Vaccines for children aged six months to five-years-old are currently being rolled out in the United States. But can very young children also get a Covid jab in Germany?

Reader question: Can under-5s get vaccinated against Covid in Germany?

At the moment, only children aged five and above can get vaccinated against Covid-19 in Germany.

The European Medicines Agency (EMA) has approved the use of a reduced dose of the Pfizer/BioNTech mRNA vaccine for children between the ages of five and 12, and this age group are able to get vaccinated by doctors at practices or at dedicated vaccine centres.

Back in May, Germany’s Standing Vaccines Commission (STIKO) issued a general Covid jab recommendation for 5-12 year olds. Previously, they had only recommended the shots to children with pre-existing conditions or vulnerable contacts.

READ ALSO: Germany’s vaccine panel recommends Covid jabs for all children over five

Of course, some parents are keen to get their younger children vaccinated as well – and news from the US, where both Moderna and Pfizer/BioNTech has recently been approved for children under five, has given them hope that the same will happen in Germany.

So what exactly is going on?

Well, at the moment, there does seem to be some movement in that direction, but things are still up in the air. 

Back in April, Moderna announced that it had submitted a request to the European Medicines Agency (EMA) for a variation to the conditional marketing authorisation.

In plain English, this means they want permission to roll out a 25mg dose of their vaccine (as part of a two-dose series) for children aged six months to five years. This is the same dosage that is being used to vaccinate toddlers and babies in the US. 

In response to a question from The Local, Pfizer/BioNTech said it was also planning to file for authorisation for the under-fives vaccine from the EMA in early July. 

Depending on the EMA’s decision, this could pave the way for very young children to get the Covid jab in Germany.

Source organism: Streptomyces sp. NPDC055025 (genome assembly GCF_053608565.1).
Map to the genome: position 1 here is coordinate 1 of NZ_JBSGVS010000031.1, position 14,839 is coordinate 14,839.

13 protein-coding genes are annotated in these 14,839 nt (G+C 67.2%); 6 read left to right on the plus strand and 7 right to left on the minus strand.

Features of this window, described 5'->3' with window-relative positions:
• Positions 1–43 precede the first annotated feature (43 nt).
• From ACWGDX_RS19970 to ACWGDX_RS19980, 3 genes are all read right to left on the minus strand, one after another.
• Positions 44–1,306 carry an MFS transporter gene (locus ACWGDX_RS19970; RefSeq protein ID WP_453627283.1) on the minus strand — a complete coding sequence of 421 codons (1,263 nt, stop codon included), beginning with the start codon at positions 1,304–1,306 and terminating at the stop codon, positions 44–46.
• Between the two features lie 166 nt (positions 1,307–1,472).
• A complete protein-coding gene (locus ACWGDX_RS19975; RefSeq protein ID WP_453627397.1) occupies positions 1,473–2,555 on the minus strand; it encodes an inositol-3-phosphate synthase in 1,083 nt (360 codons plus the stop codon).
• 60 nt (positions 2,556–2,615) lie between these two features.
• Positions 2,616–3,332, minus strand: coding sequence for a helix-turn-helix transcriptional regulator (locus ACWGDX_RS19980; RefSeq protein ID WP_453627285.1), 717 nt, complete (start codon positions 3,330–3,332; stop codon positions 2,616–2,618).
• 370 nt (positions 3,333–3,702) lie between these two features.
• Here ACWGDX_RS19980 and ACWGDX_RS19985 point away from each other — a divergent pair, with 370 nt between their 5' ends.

Of course, this doesn’t necessarily mean that the authorities will be recommending that all parents rush out and vaccinate their young’uns. 

Speaking to the Funke Media Group back in March, Health Minister Karl Lauterbach (SPD) struck a cautious tone when talking about vaccines for under fives.

“In the studies, the vaccines have not shown the immunisation effect in young children that we had hoped for. But it is precisely in this age group that the effect must be particularly clearly proven,” he said.

“It is therefore unclear at the moment whether there will be a vaccination recommendation for under-fives in Germany.”

READ ALSO: KEY POINTS: German Health Ministry lays out autumn Covid plan

For its part, the EMA said it was in talks with Pfizer ahead of the submission of its application for approval.

“To date, no application for an extension of indication for the use of Comirnaty (Pfizer/BioNTech) in children under five has been submitted to EMA,” a spokesperson for the EMA told The Local.

“However, EMA is in contact with the company about the possible submission of data and we will communicate on our website should we receive a request for an extension of indication.”

At the time of writing, the German Health Ministry and Robert Koch Institute (RKI) had not responded to a request for comment.